“He said this to me: ‘Damn, it’s a shame because I know you got a gushy pussy from the back, and a camel toe,’” she says. “And so I looked at him like, ‘You like camel toe? Ew!’ Because I don’t take this shit seriously. I try to make a joke out of it. I try to not take it personal because I think it’s like—you don’t know any better. And I just feel like most men don’t give a f— for real… I’m like yo, I told you my sexual preference and what I was into and what I wasn’t into very vividly and you still decided to say those things to me. I said that’s a part of sexual violence. You can’t do that type of shit.”

The man went on about women wearing “little skirts,” so Wallace interjected: “A woman’s not supposed to wear something because you can’t control yourself? Because you don’t have any f—-n’ decency or respect? She’s supposed to look through her closet and think about you today?”

Wallace has experienced men challenging her sexuality or otherwise trying to assert dominance over her. “There’s this challenge or competition thing that happens,” she says. “I think about all the women that are speaking up now and how this male dominance and sexual violence is so intertwined. All these men just want power. They want power over you, your decisions, they want to tell you what to do and make you feel like that they matter more, and what they say goes. And I’m just not with that shit.”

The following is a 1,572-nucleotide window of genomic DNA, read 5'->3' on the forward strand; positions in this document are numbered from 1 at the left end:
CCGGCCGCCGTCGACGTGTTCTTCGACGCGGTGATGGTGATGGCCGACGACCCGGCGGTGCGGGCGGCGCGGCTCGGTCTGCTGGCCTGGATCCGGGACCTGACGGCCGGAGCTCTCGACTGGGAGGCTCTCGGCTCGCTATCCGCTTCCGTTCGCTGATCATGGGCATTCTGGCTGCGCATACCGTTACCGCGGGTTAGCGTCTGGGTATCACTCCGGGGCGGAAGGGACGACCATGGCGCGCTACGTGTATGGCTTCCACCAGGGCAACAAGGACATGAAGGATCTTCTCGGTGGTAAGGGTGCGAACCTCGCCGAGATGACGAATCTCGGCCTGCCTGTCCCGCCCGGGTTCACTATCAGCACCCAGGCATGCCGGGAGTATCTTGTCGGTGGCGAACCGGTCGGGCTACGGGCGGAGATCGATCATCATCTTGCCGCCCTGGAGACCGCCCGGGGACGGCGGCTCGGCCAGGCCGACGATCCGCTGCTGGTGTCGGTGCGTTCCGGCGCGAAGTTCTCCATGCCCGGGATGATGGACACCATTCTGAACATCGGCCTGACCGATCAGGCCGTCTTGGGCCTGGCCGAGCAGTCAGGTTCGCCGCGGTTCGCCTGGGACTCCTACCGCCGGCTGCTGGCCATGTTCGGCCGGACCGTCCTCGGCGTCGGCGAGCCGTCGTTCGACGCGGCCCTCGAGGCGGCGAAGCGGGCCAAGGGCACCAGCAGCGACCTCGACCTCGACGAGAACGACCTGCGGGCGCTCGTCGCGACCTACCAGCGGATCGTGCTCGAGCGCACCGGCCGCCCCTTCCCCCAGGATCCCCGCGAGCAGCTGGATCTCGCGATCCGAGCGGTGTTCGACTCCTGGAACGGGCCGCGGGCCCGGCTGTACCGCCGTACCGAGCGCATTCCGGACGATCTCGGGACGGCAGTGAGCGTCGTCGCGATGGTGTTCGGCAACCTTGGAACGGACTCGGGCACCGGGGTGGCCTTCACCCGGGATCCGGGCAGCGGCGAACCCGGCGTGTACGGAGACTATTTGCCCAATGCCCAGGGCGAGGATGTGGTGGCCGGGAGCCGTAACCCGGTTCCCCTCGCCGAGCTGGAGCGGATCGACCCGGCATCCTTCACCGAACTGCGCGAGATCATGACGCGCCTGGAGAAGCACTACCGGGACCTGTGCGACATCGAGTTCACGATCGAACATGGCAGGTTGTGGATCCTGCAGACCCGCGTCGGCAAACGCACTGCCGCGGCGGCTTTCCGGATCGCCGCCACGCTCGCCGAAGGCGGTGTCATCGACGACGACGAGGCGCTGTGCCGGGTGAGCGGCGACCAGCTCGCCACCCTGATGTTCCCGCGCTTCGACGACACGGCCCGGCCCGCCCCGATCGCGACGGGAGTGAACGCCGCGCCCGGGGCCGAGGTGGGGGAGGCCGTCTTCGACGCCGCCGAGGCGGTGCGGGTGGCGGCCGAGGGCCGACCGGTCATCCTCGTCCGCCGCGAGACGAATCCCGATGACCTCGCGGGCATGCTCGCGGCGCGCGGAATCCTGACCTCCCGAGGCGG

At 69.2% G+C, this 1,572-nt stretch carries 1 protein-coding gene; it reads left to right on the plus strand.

Much of this male dominance and toxic masculinity can be traced back to how we were raised—all of the seemingly small but overall constricting ways we reinforce gender roles and “normative” behavior.

Recently, Harris was coloring with one of her cousins’ sons, and he told her that his favorite color was pink. “And then his father shot a look at him, and then he said, ‘I mean it’s blue.’”

“I was so shook,” Harris continues. “We have to stop gendering clothing, we have to stop gendering toys and colors. Hella dudes wear pink. Cam’ron had—”

“Pink Polos never hurt the Roc!” Wallace interjects.

“Yo! Cam wore a pink mink coat for a whole summer,” Harris says. “We gotta stop with those little teeny things. They make a difference.”

Hearing so many women speak up more publicly about sexual harassment and assault has been a bit of a shock, Wallace says. But it helps to look back at her own community and know that she’s not alone. “It’s this kind of congregation that we make through our experiences and being survivors,” she says.

“I think it’s important for us to speak out but there’s so much pressure to not speak out,” Wallace continues, noting that speaking out as a black woman compounds the complexity. “We are told to not speak out because we don’t want to contribute to another black man being in jail… ‘Liberation is based on race and not sex’—shit like that.”

But that conversation has been going on for years, Harris adds.